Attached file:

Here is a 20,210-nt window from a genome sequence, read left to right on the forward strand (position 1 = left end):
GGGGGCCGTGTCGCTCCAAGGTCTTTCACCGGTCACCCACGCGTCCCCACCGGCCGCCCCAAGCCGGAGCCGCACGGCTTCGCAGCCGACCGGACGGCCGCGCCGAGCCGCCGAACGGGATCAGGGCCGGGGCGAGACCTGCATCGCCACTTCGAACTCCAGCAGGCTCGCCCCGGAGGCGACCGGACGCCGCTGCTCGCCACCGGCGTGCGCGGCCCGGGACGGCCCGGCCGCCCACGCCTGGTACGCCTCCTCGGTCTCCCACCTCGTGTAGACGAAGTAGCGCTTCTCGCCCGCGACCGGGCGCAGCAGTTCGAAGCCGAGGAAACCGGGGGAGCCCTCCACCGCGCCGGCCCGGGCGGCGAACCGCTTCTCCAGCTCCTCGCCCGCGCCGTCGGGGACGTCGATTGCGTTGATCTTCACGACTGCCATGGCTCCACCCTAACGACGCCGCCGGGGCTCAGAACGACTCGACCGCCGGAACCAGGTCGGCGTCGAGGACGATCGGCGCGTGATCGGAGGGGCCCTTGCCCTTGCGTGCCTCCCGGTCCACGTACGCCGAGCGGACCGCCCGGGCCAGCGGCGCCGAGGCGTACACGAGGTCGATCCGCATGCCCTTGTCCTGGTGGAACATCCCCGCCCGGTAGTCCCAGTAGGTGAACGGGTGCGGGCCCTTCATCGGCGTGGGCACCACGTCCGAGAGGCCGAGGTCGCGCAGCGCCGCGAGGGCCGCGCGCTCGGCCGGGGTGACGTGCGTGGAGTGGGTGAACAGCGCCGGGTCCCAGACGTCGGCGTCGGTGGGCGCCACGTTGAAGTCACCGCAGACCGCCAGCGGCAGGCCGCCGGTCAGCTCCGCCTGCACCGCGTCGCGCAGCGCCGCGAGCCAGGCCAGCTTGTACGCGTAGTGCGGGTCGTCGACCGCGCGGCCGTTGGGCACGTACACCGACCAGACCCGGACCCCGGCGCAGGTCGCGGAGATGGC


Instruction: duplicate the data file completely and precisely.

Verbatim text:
Here is a 20,210-nt window from a genome sequence, read left to right on the forward strand (position 1 = left end):
GGGGGCCGTGTCGCTCCAAGGTCTTTCACCGGTCACCCACGCGTCCCCACCGGCCGCCCCAAGCCGGAGCCGCACGGCTTCGCAGCCGACCGGACGGCCGCGCCGAGCCGCCGAACGGGATCAGGGCCGGGGCGAGACCTGCATCGCCACTTCGAACTCCAGCAGGCTCGCCCCGGAGGCGACCGGACGCCGCTGCTCGCCACCGGCGTGCGCGGCCCGGGACGGCCCGGCCGCCCACGCCTGGTACGCCTCCTCGGTCTCCCACCTCGTGTAGACGAAGTAGCGCTTCTCGCCCGCGACCGGGCGCAGCAGTTCGAAGCCGAGGAAACCGGGGGAGCCCTCCACCGCGCCGGCCCGGGCGGCGAACCGCTTCTCCAGCTCCTCGCCCGCGCCGTCGGGGACGTCGATTGCGTTGATCTTCACGACTGCCATGGCTCCACCCTAACGACGCCGCCGGGGCTCAGAACGACTCGACCGCCGGAACCAGGTCGGCGTCGAGGACGATCGGCGCGTGATCGGAGGGGCCCTTGCCCTTGCGTGCCTCCCGGTCCACGTACGCCGAGCGGACCGCCCGGGCCAGCGGCGCCGAGGCGTACACGAGGTCGATCCGCATGCCCTTGTCCTGGTGGAACATCCCCGCCCGGTAGTCCCAGTAGGTGAACGGGTGCGGGCCCTTCATCGGCGTGGGCACCACGTCCGAGAGGCCGAGGTCGCGCAGCGCCGCGAGGGCCGCGCGCTCGGCCGGGGTGACGTGCGTGGAGTGGGTGAACAGCGCCGGGTCCCAGACGTCGGCGTCGGTGGGCGCCACGTTGAAGTCACCGCAGACCGCCAGCGGCAGGCCGCCGGTCAGCTCCGCCTGCACCGCGTCGCGCAGCGCCGCGAGCCAGGCCAGCTTGTACGCGTAGTGCGGGTCGTCGACCGCGCGGCCGTTGGGCACGTACACCGACCAGACCCGGACCCCGGCGCAGGTCGCGGAGATGGC